This may be the most beautiful and moving portrayal of love I've ever seen in a movie. All the actors are excellent and I can't imagine the film being more perfectly cast. It takes a special film to restore one's faith in love these days, but this is one of them.

22 out of 26 people found the following review useful:
The best stand-up comedy I have ever seen, 3 July 2001

I haven't seen this since it first aired. Jim Carrey was still the white guy from In Living Color, and I thought he was funny so I tuned in. It turned out that In Living Color only allowed a small glimpse into his talent. I have never laughed harder at a stand-up comedy routine before or since. Whenever I find myself frustrated with a Jim Carrey movie, I only have to think back to this TV special to remind myself of the wealth of his talent. I only wish this was available on video.

Cast Away (2000)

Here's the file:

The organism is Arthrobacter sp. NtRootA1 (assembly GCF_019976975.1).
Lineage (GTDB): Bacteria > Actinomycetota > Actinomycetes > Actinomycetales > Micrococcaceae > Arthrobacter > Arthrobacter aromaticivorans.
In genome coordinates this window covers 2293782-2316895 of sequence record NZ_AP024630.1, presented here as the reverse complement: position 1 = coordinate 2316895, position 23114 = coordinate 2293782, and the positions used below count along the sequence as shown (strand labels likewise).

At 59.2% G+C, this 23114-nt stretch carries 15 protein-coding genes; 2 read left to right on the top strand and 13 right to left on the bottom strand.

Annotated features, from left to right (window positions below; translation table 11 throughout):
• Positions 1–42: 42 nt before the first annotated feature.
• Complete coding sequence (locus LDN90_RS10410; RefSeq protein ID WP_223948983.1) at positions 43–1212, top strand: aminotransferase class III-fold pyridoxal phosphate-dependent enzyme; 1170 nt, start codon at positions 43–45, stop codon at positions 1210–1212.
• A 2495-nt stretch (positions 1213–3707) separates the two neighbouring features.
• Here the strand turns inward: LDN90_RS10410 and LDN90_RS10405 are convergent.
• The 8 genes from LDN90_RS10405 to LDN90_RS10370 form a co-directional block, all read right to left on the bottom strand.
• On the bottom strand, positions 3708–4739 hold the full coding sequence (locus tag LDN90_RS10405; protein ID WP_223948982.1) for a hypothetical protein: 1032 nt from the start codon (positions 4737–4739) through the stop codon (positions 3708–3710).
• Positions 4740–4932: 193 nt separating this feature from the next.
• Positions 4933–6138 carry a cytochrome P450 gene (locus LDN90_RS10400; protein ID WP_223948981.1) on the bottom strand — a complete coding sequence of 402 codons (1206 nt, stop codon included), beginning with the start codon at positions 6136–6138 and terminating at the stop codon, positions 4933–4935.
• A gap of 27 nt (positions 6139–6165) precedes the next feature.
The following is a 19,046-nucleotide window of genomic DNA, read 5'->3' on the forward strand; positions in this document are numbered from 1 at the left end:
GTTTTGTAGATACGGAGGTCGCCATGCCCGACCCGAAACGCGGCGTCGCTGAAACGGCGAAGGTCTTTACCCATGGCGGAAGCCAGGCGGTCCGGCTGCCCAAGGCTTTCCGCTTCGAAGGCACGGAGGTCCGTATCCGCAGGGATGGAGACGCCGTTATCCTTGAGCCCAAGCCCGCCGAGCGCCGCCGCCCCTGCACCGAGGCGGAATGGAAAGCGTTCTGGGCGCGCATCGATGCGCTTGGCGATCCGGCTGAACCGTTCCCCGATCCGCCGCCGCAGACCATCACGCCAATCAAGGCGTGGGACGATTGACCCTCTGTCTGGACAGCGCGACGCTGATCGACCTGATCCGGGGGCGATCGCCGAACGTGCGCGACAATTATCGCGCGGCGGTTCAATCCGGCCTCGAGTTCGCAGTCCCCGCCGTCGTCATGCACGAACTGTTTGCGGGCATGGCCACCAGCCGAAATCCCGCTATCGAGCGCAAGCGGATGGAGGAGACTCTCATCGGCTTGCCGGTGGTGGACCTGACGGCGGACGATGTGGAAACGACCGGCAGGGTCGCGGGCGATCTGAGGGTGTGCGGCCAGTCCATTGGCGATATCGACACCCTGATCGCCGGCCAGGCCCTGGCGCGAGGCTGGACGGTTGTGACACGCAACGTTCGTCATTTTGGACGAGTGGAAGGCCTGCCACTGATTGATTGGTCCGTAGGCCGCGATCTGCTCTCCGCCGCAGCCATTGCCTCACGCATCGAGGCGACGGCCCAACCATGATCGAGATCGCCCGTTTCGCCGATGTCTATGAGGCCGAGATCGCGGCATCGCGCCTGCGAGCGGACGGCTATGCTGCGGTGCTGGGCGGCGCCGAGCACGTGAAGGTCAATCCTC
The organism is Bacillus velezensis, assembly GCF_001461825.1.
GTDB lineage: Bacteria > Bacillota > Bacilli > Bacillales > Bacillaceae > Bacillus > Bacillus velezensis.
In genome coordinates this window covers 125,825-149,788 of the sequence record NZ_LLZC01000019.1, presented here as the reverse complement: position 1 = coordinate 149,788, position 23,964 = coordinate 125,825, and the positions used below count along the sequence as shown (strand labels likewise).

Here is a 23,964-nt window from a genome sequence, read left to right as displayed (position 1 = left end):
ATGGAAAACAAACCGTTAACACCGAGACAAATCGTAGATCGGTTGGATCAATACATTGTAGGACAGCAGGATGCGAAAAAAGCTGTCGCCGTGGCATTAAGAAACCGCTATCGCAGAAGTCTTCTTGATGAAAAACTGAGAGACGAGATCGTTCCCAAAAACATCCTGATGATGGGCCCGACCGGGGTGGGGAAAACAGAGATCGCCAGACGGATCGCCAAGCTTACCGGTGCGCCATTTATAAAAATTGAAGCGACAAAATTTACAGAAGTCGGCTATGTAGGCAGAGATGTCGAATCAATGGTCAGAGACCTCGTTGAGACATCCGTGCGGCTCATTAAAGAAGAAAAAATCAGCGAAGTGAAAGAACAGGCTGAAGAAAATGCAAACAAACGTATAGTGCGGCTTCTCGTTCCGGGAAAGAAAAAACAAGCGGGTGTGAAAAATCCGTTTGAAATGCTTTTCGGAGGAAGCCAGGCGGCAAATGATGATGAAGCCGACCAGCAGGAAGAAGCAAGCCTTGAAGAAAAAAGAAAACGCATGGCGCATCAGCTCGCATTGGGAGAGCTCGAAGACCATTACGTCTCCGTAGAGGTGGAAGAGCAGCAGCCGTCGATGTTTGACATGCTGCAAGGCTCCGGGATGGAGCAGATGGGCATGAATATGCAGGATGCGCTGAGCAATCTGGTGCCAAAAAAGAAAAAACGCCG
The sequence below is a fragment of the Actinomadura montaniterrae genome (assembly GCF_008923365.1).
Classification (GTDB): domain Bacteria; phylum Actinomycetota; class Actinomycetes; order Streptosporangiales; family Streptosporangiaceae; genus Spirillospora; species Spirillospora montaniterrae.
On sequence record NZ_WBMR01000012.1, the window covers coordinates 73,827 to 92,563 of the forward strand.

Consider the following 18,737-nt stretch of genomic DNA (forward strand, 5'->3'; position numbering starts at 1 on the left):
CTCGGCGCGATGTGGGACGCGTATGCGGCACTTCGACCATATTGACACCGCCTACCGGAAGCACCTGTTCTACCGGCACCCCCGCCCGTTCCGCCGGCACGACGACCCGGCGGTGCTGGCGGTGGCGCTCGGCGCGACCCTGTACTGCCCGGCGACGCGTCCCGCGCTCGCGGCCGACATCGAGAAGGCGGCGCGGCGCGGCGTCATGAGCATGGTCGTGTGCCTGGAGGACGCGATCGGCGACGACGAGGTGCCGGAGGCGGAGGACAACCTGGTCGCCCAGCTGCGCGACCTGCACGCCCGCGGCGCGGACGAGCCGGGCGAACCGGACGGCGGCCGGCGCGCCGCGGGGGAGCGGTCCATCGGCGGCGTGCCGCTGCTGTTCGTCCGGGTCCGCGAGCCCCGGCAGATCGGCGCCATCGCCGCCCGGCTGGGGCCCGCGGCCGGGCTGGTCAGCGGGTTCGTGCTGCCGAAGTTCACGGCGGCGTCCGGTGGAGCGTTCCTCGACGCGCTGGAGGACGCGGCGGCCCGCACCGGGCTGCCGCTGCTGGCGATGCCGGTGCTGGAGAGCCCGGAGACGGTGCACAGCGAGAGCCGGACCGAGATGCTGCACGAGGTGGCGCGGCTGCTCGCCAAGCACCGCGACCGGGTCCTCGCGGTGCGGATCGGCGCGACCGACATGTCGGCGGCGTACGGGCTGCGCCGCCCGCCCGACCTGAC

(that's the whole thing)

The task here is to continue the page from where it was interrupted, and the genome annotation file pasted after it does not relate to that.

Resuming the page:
Too much Memphis, 3 January 2001

*** This review may contain spoilers ***

If they had started the story in the plane, with all the courier packages (which company did Chuck Noland work for again?) that would have been fine. Noland could look at the watch his girlfriend gave him, but then something goes wrong and the plane goes down.

***SPOILER AHEAD*** From this moment on the movie could play out exactly as it did until the moment the ship passes by his raft. Why couldn't the movie end there and simply be about what drove this guy to survive for four years? It's the meat of the movie, and it's wonderful. By hiring a big star like Helen Hunt, Zemeckis and company forced themselves to supply her with a big role, and a satisfactory ending became an impossibility.

2 out of 9 people found the following review useful:
An insult, 15 December 2000